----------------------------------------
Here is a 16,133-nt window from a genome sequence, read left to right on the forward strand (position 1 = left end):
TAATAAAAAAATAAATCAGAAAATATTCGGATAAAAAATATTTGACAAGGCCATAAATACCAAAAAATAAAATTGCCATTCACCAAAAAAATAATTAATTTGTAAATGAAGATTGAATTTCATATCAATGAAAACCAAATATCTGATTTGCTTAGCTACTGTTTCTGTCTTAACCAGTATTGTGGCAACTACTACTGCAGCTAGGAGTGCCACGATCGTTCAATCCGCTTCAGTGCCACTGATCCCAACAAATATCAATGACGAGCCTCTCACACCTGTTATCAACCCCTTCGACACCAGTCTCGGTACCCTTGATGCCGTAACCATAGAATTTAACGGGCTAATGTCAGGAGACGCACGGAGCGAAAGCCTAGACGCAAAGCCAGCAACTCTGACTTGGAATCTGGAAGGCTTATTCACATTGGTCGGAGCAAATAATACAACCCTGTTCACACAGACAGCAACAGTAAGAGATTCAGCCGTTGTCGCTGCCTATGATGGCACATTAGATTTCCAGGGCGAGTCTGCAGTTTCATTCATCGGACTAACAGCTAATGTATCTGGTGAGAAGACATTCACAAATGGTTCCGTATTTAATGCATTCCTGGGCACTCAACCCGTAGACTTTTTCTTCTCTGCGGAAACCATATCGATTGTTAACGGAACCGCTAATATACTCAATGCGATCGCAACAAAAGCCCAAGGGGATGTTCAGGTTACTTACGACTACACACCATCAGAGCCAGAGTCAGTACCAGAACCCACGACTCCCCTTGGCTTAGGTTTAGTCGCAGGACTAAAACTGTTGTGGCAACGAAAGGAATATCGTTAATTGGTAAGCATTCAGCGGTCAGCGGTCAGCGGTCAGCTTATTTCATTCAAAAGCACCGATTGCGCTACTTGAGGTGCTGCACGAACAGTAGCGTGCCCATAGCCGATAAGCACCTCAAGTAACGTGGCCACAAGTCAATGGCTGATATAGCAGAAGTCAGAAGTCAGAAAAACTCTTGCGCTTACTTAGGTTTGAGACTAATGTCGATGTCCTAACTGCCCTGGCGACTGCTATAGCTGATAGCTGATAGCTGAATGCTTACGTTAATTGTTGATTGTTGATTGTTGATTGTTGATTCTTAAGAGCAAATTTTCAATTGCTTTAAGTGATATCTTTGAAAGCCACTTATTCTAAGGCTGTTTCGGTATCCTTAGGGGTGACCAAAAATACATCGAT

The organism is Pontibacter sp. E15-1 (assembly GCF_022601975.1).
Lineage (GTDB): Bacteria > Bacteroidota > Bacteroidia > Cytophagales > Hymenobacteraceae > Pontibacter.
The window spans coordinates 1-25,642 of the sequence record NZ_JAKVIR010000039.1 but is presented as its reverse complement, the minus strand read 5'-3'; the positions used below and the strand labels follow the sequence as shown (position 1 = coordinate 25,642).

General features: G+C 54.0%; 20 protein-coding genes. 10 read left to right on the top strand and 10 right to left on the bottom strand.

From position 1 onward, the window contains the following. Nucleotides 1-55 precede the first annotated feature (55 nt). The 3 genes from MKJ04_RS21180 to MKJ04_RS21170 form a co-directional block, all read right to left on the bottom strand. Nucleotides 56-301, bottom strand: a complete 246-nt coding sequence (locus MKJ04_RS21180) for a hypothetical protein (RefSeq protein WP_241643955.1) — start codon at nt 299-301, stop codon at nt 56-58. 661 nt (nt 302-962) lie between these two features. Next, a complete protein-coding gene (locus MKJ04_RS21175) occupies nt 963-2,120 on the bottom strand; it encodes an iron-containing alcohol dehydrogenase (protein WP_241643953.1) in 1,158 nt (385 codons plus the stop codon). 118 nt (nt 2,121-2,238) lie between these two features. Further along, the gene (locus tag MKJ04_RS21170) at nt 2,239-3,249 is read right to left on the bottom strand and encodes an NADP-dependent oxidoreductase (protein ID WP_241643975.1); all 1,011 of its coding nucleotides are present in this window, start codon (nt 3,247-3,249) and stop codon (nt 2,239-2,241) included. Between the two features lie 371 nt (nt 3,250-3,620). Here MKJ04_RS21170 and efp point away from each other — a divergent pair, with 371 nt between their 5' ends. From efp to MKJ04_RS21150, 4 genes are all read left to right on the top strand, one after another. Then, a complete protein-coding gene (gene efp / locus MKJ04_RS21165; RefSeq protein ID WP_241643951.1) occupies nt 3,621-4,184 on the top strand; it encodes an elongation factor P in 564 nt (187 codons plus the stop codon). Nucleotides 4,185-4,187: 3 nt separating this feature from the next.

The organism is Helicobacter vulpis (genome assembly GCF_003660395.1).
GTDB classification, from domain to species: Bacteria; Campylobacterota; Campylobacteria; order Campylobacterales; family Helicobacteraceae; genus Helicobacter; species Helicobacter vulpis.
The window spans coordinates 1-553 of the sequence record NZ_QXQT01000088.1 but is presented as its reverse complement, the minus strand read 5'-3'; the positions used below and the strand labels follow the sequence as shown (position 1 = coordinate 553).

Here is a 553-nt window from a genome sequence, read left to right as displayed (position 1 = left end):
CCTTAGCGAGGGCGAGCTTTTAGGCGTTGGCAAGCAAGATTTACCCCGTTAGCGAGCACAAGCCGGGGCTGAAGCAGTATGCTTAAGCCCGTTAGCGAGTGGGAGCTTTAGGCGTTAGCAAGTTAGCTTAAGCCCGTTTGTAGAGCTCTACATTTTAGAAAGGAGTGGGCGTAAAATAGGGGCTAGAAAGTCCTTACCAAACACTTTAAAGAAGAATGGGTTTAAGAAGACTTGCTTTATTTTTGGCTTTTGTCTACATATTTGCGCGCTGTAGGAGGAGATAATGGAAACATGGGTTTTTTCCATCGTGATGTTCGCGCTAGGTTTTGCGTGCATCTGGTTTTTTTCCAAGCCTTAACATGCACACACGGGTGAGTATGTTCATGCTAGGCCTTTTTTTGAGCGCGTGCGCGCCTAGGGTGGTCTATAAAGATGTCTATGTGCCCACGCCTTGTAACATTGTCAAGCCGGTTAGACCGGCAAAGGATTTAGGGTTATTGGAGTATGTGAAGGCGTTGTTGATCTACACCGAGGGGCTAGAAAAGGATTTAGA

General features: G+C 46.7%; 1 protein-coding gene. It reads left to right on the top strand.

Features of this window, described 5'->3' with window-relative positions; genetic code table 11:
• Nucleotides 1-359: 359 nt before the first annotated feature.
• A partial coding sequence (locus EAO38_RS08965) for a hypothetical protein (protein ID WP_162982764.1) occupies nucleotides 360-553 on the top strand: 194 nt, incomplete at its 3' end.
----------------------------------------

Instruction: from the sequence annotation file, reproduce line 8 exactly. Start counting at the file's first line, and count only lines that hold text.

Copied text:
The organism is Helicobacter vulpis (genome assembly GCF_003660395.1).